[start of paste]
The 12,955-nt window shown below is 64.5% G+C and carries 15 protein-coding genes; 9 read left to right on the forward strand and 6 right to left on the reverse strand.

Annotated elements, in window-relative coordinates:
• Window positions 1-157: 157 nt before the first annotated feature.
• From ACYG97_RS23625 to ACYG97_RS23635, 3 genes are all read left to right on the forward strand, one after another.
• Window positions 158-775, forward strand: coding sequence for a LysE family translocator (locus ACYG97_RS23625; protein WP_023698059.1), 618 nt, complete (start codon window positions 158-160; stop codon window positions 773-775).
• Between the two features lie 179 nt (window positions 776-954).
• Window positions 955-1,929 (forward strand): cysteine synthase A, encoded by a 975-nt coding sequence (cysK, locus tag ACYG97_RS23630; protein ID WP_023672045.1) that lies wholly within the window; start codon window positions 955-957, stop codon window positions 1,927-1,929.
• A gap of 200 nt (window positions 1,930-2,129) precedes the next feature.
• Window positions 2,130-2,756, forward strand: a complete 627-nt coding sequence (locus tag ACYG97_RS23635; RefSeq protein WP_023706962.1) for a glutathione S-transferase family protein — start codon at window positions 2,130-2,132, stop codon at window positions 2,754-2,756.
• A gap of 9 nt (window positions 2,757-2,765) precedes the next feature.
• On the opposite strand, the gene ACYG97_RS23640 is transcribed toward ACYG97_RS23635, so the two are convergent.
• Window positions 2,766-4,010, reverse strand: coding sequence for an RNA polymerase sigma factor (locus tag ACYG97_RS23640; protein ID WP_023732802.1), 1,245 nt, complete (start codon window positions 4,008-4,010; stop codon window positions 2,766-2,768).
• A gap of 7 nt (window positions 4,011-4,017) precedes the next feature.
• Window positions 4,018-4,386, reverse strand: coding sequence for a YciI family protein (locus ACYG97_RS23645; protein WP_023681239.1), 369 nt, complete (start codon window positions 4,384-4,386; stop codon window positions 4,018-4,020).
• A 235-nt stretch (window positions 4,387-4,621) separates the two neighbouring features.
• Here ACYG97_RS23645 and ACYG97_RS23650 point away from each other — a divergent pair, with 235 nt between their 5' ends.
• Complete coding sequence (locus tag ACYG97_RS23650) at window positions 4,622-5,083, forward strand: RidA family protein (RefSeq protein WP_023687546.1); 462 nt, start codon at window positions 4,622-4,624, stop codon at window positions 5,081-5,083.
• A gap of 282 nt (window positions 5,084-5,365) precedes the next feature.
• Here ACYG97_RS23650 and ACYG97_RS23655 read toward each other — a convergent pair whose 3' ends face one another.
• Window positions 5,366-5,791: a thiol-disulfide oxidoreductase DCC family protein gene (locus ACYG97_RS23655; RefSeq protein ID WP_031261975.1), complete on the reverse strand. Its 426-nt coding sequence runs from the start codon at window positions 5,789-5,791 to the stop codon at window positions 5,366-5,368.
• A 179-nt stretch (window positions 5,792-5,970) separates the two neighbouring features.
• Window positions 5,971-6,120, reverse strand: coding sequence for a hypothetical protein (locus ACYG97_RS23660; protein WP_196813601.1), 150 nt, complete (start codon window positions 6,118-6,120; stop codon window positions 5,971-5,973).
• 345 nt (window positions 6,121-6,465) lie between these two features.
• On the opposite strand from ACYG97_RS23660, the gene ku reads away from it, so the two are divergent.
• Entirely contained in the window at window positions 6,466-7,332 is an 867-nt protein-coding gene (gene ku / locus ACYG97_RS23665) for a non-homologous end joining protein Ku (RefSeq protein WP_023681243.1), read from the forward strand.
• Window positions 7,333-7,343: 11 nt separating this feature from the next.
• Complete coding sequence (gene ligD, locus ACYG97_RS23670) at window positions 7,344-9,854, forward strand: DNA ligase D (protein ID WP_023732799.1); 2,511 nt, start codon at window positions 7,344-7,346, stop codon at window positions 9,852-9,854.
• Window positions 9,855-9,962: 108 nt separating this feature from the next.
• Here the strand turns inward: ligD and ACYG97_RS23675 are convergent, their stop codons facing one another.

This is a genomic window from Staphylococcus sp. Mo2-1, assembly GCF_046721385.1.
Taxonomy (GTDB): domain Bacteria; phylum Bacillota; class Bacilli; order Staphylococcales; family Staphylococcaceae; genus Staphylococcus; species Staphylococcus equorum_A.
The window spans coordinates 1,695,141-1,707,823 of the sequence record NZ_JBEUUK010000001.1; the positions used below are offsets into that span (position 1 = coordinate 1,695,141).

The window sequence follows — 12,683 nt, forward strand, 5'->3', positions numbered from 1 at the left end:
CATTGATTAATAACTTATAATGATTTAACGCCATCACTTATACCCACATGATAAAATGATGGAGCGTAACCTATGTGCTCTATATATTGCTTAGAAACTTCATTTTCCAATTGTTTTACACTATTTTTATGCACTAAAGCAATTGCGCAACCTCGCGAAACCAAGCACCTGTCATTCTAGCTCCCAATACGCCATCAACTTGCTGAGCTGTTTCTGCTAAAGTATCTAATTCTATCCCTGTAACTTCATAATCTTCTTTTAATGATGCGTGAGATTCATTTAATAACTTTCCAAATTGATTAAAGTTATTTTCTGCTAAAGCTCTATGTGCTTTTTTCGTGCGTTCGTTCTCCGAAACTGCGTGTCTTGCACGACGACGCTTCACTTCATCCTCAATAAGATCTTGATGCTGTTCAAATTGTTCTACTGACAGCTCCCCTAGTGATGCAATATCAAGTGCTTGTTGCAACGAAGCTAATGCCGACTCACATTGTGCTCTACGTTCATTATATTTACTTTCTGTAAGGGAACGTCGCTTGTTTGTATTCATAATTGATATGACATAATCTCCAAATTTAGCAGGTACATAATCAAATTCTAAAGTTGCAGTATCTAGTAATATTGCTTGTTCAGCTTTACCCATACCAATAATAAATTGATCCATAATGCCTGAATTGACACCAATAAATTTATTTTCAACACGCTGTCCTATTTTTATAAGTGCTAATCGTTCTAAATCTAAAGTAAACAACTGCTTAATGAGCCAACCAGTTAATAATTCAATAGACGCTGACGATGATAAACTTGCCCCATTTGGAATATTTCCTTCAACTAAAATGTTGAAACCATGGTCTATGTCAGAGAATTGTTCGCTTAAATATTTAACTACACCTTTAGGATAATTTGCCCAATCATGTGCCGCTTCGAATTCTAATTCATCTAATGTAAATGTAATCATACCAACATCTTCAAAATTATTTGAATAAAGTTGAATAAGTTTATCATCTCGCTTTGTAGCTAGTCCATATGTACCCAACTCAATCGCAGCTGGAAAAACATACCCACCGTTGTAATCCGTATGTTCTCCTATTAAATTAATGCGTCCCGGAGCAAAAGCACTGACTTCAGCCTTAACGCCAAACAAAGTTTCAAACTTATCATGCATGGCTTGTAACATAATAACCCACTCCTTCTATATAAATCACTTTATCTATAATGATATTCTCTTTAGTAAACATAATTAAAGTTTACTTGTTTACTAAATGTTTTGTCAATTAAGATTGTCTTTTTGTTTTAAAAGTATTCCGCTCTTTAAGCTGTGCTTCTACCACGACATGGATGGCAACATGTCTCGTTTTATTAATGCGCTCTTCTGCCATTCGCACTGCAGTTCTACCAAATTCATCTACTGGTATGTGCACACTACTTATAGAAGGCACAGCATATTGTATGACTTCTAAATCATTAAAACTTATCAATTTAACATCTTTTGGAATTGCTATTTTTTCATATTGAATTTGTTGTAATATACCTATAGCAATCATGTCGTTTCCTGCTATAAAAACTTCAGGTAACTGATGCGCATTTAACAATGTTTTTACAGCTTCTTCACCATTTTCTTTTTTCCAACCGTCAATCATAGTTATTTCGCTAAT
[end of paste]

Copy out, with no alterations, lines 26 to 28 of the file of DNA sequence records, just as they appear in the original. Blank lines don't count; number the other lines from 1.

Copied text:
• Window positions 7,333-7,343: 11 nt separating this feature from the next.
• Complete coding sequence (gene ligD, locus ACYG97_RS23670) at window positions 7,344-9,854, forward strand: DNA ligase D (protein ID WP_023732799.1); 2,511 nt, start codon at window positions 7,344-7,346, stop codon at window positions 9,852-9,854.
• Window positions 9,855-9,962: 108 nt separating this feature from the next.